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Wednesday, March 31, 2010

5000 Years of Middle East History in 90 Seconds

H/t Israellycool, which posts the following challenge: "See if you can spot when a palestinian state existed."

Related Posts:
What If Palestinians Were Settlers?
Law Professor Continues His Personal Intifada

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  1. This map is great!

  2. Wow! That is VERY cool!! And, very educational. It is fascinating to see the rise and fall of the empires, phases of leadership, etc., animated like that! Thanks! That is one of the most useful maps/animated map tools I've seen.

    I noticed there is never a "Palestinian state" shown on the map; as I recall, the area was first called "Palestine" at the time of the Romans. It was never a "state;" however, after Israel fought the Romans in 78 AD, the diaspora of Israel began. Even then there was never a "Palestinian Sate" - the Jewish people were punished by the Rome by being scattered all over the Empire (many to the "wilderness" of Europe). After the fall of the Roman Empire, the Byzantine Empire was in control of the area: no change. From the Muslim occupations, Mongol control, etc., through the Turkish Caliphate control of the area - no Palestinian State. After WWI, the British controlled the Middle East (until post-WWII). Hence the hatred of the British.

    Never, in all that time, was a "Palestinian State" established. Churchill proposed such a state when Israel was re-established in 1948, but the Muslims rejected it - it was all or nothing then, just the same as now.

    Do they teach this in school/university anymore? (Rhetorical question.....they don't; it isn't PC.) Ignorance in the Western world of history dictates our current actions; history repeats itself due to our negligence to understand and learn from the actions of the past. As we can see today, ignorance of truth and history is perilous to civilized society.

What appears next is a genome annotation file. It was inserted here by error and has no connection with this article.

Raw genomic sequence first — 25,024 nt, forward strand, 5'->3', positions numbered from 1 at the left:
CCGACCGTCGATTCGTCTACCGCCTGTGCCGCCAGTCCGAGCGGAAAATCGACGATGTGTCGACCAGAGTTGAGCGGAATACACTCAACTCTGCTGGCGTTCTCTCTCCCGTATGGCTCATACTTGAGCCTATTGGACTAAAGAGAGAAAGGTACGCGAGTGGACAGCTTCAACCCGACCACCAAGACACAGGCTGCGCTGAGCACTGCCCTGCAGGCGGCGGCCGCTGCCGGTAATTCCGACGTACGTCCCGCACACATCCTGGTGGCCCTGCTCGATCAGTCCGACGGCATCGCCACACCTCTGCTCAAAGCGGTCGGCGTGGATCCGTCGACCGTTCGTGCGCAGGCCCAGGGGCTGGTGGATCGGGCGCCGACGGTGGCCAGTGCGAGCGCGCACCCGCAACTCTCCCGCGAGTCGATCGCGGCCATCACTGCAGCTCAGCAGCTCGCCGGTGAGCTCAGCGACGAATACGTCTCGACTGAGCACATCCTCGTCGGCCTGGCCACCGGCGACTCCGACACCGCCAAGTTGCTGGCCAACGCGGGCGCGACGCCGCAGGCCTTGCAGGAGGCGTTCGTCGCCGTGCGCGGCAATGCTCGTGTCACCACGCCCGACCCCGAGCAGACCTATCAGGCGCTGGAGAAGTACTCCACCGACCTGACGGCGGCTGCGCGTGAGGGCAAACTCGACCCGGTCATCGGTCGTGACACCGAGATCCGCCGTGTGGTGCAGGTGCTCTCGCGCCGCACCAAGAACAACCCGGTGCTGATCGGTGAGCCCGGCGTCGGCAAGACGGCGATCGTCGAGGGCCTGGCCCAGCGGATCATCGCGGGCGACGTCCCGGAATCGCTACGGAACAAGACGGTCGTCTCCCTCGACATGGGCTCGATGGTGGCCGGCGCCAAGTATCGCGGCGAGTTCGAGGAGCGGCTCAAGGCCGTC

3. I don't think its very logical to argue that a Palestinian state should not exist because one never existed before. The reality is there are 3 million of them living in limbo in the West Bank and Gaza. The Arab states will not take them in because that would be giving up all the land West of the Jordan River to Israel. That means Israel has two options, gradually expel them or accept a state. I hope they choose the latter. I understand that many Israelis fear that Palestinian statehood is just a ruse to put Palestinians in a stronger position from which they could then attack Israel. This may be true so I do not expect Israel to go for it on a whim. But the goal still should be a negotiated settlement that results in a secure Israel and a viable Palestine.


  4. My own theory about who can claim ownership to land is whoever establishes themselves and for how long. The longer one controls land, the more legitimate your claim becomes no matter how you came to own that land. If it's worth it to you to control that land even through heavy opposition, it's yours. If you're not willing, then you can secede that land to whoever wants it the most. This could be deeply flawed as I don't have enough knowledge of history, but it sounds more logical and concrete to me than some historical claim. Under this premise, Israel is as it currently is drawn with the Golan Heights. It's given up the Gaza Strip, though it has not established itself as its own or a part of any state, but the people there now have a stronger claim to it. The West Bank is still under contention as there are large settlements of two peoples there. We are currently seeing the ownership of this land being decided and we could be watching it play out for a very long time.

  5. I'm going to use this in a lesson on world history for my kids. I homeschool them. Right now we are working through the Greeks.